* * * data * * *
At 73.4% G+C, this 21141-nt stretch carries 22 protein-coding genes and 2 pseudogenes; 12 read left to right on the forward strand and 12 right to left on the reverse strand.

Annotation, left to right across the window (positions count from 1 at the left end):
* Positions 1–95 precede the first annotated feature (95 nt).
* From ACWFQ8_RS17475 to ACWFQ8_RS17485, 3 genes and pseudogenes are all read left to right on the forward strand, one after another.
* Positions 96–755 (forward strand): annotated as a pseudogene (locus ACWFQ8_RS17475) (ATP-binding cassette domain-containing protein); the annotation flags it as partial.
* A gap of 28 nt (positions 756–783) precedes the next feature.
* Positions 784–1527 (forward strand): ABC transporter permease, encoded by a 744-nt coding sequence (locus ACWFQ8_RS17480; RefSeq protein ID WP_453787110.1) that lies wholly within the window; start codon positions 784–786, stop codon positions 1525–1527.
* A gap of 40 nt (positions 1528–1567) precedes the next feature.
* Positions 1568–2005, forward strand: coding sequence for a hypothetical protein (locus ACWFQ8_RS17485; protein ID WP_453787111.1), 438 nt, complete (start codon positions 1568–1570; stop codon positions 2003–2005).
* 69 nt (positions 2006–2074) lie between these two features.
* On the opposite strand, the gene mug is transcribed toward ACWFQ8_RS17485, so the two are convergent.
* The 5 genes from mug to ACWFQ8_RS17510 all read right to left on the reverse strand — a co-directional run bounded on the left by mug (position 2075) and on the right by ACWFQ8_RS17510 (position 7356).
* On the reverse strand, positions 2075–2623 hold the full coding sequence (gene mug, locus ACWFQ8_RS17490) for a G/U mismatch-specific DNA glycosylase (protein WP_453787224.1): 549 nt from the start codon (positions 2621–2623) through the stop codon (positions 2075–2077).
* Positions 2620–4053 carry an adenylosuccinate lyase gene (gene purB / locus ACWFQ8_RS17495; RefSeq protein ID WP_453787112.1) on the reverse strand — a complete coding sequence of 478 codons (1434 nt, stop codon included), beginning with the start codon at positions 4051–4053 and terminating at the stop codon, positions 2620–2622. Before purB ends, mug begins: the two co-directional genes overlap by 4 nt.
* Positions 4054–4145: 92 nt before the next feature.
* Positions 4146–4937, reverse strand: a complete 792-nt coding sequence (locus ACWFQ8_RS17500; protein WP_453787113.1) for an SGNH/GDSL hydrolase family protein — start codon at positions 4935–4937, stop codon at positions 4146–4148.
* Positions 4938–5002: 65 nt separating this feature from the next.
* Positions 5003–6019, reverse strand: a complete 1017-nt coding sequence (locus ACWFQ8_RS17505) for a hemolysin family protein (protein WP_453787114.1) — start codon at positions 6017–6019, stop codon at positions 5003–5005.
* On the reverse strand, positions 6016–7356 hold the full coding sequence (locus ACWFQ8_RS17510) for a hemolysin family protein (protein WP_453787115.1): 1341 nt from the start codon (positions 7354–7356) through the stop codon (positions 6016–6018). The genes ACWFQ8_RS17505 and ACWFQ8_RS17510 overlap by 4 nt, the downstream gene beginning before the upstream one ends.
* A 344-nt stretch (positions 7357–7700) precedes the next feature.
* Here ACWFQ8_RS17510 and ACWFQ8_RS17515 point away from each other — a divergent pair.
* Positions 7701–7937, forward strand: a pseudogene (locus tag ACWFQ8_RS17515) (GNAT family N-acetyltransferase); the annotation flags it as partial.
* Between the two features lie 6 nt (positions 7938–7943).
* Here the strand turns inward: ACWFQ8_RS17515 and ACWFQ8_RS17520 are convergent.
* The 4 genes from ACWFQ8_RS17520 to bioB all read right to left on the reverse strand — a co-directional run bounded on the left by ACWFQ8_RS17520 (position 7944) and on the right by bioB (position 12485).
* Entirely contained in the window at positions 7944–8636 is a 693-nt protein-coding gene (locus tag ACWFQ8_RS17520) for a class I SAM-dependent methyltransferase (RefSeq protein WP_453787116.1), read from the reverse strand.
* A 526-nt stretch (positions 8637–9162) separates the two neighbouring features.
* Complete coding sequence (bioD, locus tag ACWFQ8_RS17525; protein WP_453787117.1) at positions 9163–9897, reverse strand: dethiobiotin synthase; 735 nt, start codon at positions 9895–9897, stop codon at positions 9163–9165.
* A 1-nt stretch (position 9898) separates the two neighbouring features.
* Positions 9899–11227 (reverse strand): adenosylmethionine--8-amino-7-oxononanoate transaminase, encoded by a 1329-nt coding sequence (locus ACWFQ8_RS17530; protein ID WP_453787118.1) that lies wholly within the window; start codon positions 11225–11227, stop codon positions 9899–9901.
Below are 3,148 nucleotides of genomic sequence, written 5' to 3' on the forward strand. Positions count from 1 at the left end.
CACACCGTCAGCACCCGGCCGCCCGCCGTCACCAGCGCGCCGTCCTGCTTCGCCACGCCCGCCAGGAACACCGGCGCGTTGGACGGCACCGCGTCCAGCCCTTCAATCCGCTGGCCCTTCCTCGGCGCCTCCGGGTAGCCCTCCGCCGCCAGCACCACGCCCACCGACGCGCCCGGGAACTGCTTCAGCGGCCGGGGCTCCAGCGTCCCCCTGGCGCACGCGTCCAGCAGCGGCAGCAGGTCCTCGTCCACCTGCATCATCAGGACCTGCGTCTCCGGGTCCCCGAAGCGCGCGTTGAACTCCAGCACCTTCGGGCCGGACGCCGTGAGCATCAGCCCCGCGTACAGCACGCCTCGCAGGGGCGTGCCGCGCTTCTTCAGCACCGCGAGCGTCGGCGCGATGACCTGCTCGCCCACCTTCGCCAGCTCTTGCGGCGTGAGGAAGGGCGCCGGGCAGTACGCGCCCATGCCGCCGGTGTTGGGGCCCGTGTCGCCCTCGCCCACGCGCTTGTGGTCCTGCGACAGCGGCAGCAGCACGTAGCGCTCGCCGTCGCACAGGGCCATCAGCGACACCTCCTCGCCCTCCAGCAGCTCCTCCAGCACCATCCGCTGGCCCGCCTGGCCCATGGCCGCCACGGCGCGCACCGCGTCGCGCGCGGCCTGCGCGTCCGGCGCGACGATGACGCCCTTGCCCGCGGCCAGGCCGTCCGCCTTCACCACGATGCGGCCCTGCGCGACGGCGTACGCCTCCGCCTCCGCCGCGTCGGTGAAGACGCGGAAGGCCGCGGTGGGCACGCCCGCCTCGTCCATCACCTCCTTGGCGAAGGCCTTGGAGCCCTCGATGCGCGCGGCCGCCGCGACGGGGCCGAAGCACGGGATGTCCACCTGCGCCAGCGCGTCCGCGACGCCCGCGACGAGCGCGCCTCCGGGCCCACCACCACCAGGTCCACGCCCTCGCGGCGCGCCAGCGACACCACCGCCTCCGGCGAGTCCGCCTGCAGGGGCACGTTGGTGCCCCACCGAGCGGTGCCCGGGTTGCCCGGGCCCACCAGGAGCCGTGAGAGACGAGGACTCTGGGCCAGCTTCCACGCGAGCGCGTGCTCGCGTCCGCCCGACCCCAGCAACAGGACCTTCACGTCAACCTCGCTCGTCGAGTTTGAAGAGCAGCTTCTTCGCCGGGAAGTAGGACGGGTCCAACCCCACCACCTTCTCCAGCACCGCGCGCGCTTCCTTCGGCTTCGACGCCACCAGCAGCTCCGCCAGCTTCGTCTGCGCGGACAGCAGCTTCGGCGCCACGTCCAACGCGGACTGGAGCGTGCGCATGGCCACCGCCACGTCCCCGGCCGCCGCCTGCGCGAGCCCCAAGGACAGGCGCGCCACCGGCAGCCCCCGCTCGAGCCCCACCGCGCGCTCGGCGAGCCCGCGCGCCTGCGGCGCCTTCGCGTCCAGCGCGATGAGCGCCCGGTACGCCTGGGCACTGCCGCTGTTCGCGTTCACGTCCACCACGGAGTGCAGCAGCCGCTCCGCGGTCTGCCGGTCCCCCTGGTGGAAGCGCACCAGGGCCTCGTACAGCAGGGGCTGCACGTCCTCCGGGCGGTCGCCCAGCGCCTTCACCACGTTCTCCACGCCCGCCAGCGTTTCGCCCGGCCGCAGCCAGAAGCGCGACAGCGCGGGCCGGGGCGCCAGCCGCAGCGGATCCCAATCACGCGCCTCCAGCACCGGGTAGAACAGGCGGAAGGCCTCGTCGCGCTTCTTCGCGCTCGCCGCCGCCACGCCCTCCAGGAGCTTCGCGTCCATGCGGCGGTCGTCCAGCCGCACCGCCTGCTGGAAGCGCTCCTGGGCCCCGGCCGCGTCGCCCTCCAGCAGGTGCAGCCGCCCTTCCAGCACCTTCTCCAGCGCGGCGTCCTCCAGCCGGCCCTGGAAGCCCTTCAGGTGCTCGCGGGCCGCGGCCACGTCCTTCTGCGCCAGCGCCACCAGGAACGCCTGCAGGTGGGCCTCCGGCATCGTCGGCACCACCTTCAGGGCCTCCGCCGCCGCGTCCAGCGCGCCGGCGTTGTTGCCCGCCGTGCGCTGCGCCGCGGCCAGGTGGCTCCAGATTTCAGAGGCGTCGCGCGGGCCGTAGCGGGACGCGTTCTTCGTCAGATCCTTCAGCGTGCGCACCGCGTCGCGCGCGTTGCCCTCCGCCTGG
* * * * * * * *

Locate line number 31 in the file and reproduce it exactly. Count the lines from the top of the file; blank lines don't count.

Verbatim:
Below are 3,148 nucleotides of genomic sequence, written 5' to 3' on the forward strand. Positions count from 1 at the left end.